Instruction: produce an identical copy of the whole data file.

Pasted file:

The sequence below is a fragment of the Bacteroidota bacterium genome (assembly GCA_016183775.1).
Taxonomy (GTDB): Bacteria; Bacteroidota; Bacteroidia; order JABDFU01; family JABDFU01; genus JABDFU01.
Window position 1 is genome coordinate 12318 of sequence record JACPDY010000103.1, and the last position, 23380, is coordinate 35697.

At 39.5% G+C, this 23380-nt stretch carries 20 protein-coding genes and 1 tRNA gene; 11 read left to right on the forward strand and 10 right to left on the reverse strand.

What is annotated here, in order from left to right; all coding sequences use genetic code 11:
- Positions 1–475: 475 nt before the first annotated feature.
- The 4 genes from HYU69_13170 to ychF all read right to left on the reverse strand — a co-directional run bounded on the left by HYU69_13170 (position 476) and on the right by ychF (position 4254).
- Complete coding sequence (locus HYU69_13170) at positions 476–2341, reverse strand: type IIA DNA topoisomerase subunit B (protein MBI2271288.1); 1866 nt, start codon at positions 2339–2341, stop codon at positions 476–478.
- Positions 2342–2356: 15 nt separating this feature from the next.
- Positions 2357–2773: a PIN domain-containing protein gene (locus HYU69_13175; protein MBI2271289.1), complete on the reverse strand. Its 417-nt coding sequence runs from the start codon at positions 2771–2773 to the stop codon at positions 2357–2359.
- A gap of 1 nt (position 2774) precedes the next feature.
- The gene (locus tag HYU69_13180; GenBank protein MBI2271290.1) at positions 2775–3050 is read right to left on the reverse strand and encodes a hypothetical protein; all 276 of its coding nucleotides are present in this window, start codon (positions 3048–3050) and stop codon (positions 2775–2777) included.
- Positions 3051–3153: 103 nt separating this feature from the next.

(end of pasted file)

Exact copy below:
The sequence below is a fragment of the Bacteroidota bacterium genome (assembly GCA_016183775.1).
Taxonomy (GTDB): Bacteria; Bacteroidota; Bacteroidia; order JABDFU01; family JABDFU01; genus JABDFU01.
Window position 1 is genome coordinate 12318 of sequence record JACPDY010000103.1, and the last position, 23380, is coordinate 35697.

At 39.5% G+C, this 23380-nt stretch carries 20 protein-coding genes and 1 tRNA gene; 11 read left to right on the forward strand and 10 right to left on the reverse strand.

What is annotated here, in order from left to right; all coding sequences use genetic code 11:
- Positions 1–475: 475 nt before the first annotated feature.
- The 4 genes from HYU69_13170 to ychF all read right to left on the reverse strand — a co-directional run bounded on the left by HYU69_13170 (position 476) and on the right by ychF (position 4254).
- Complete coding sequence (locus HYU69_13170) at positions 476–2341, reverse strand: type IIA DNA topoisomerase subunit B (protein MBI2271288.1); 1866 nt, start codon at positions 2339–2341, stop codon at positions 476–478.
- Positions 2342–2356: 15 nt separating this feature from the next.
- Positions 2357–2773: a PIN domain-containing protein gene (locus HYU69_13175; protein MBI2271289.1), complete on the reverse strand. Its 417-nt coding sequence runs from the start codon at positions 2771–2773 to the stop codon at positions 2357–2359.
- A gap of 1 nt (position 2774) precedes the next feature.
- The gene (locus tag HYU69_13180; GenBank protein MBI2271290.1) at positions 2775–3050 is read right to left on the reverse strand and encodes a hypothetical protein; all 276 of its coding nucleotides are present in this window, start codon (positions 3048–3050) and stop codon (positions 2775–2777) included.
- Positions 3051–3153: 103 nt separating this feature from the next.